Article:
Leaders & Managers

From the nitty gritty of daily management to addressing your aspirations of leadership, this section for leaders & managers tells you how to make strong leadership decisions, build effective teams, delegate and stay above the everyday management muddle.

Get tips, strategies, tool and advice on: performance reviews, preventing workplace violence, best-practices leadership, team building, leadership skills, people management and management training.

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In every workplace and on every team, all people have the innate desire to feel appreciated and valued by others. Leaders of teams—and team members themselves—should work to encourage a culture of appreciation.
If your team isn’t sitting in the same office or even the same state, you may need some new management prac­­tices to keep things running smoothly. Try these tips from Travefy co-founder David Donner Chait.
It may be apocryphal, but it is said that at the end of the Revolutionary War, England’s King George III asked an American, Benjamin West, about George Washington’s plans.
Poor Richard III. After his war-torn bones were found earlier this year in a Leicester car park, the controversial king turned out not to have been quite the deformed viper, toad or hedgehog that Shakespeare called him.
Bell Labs was among the most innovative scientific organizations of the 20th century. The man at the helm was Mervin Kelly, a physicist who led the laboratory. Follow his lead for inventing the future.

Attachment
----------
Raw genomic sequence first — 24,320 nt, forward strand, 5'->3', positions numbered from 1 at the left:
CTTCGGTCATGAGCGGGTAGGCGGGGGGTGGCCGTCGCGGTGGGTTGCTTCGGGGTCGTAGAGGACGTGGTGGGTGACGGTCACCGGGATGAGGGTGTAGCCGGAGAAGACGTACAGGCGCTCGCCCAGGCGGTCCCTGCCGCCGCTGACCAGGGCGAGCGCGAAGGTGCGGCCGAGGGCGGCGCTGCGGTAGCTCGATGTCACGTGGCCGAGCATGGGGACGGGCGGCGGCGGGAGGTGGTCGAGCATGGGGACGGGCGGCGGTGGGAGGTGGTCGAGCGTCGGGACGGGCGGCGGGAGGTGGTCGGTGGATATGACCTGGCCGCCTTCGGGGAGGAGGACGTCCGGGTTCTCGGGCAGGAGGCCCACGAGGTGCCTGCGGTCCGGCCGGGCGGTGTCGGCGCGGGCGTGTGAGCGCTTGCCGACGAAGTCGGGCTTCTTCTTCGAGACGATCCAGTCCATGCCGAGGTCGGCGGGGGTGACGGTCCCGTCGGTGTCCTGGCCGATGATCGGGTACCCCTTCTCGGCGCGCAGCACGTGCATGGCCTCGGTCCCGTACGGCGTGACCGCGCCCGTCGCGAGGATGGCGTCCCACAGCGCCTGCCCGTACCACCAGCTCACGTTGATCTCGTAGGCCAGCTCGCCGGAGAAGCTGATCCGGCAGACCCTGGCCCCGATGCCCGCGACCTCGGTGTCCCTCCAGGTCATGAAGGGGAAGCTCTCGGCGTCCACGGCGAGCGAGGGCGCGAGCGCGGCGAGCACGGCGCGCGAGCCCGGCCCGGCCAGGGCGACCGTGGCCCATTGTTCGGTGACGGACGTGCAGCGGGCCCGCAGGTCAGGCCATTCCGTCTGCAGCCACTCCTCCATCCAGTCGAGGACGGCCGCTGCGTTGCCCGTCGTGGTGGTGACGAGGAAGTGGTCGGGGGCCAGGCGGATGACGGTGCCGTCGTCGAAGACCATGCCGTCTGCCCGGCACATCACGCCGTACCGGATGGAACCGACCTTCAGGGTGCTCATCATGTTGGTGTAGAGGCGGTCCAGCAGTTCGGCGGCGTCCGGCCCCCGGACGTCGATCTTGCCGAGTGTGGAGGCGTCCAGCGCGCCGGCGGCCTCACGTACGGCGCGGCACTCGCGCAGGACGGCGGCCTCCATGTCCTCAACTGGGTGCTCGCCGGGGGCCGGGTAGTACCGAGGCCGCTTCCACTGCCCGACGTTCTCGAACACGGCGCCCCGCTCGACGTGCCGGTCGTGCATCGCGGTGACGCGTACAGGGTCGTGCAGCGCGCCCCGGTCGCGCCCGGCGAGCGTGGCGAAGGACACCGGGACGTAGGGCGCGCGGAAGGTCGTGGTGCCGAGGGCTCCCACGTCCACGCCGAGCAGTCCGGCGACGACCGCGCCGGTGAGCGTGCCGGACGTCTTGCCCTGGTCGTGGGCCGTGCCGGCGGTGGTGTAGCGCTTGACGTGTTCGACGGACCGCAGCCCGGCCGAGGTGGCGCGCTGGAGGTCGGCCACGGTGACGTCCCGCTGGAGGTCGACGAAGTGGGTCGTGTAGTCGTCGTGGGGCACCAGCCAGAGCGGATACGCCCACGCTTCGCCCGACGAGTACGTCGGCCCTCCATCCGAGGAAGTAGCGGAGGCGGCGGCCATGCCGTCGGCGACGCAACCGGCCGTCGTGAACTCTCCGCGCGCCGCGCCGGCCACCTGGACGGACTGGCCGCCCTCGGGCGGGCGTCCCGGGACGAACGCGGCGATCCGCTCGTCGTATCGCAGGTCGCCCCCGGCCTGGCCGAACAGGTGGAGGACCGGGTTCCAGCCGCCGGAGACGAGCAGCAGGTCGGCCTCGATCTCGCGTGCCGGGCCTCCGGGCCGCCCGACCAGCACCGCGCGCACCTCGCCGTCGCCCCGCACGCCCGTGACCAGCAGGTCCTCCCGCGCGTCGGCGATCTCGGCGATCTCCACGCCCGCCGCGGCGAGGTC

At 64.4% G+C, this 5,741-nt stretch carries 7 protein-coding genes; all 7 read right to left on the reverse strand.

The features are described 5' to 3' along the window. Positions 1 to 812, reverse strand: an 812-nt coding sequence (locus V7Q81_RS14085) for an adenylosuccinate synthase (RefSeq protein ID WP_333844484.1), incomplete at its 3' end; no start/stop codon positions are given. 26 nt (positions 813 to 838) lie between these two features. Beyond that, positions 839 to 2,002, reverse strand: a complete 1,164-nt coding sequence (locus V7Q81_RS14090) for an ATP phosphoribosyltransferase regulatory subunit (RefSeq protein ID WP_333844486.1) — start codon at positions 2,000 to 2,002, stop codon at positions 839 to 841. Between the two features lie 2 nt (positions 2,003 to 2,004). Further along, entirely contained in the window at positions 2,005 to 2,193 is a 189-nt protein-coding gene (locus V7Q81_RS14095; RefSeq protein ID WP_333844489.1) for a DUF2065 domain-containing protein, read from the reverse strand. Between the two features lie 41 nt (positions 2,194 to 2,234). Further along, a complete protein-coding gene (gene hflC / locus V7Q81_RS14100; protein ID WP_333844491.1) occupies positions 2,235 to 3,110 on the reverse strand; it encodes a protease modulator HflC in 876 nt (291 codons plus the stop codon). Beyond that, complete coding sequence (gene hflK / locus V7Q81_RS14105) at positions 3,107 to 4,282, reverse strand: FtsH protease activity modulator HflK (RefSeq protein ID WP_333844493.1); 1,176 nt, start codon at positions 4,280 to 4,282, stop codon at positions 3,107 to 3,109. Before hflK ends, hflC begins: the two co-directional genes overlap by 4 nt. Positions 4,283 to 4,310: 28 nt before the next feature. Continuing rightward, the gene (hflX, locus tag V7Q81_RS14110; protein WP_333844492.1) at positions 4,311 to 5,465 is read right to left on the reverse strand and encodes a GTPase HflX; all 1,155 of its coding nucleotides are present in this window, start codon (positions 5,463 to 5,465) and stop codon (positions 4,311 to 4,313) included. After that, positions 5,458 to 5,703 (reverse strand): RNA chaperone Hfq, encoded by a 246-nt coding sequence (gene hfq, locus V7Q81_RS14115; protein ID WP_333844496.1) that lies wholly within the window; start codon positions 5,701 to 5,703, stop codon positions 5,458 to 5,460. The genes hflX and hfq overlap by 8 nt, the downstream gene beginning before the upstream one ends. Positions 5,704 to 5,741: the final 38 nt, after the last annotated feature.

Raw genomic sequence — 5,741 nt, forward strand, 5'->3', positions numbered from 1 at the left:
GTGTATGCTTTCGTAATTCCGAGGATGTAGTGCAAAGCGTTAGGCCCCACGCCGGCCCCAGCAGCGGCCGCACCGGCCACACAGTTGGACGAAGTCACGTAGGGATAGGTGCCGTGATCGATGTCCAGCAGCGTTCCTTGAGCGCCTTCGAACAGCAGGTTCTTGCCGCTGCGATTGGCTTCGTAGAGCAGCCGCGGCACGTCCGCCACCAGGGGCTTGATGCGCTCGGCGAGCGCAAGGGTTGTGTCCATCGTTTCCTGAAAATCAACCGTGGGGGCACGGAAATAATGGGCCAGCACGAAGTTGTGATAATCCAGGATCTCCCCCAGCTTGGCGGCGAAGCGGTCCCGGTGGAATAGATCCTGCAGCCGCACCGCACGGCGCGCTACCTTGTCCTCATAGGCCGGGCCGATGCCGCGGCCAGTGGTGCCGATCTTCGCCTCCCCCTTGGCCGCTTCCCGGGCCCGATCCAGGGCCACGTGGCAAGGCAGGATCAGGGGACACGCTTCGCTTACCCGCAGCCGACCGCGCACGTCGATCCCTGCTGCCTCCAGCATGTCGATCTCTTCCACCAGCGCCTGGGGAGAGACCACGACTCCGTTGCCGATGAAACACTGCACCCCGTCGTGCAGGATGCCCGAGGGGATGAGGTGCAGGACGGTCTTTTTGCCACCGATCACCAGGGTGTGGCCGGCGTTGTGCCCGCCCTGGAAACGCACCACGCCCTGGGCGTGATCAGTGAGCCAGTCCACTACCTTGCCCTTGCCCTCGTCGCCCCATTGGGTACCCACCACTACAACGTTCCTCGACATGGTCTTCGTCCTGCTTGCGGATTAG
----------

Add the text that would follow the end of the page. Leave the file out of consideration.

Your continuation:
Team leaders can get ensnared in their own good intentions. The result can cause an admirable effort to backfire. Here are four mistakes team leaders need to avoid.

Many leaders use outdated methods of motivation like bribery and dangling a carrot. Perceived as manipulation, these methods backfire by creating mistrust, passive-aggressive behavior and inaction.
When hearing the news that someone on your staff is pregnant, don’t be surprised if you experience a mixture of feelings. While you may be genuinely happy for the person, the announcement might generate concern for the future of your team.
Despite the shift from telecommuting at some companies, research suggests that allowing it is advantageous to the employer. According to Washington State Univer­sity psychology professor Tahira Probst, PhD, studies confirm a positive correlation between telecommuting and significantly higher levels of job satisfaction and perfor­mance, and reduced turnover and stress.
How to handle workplace romances on your team.
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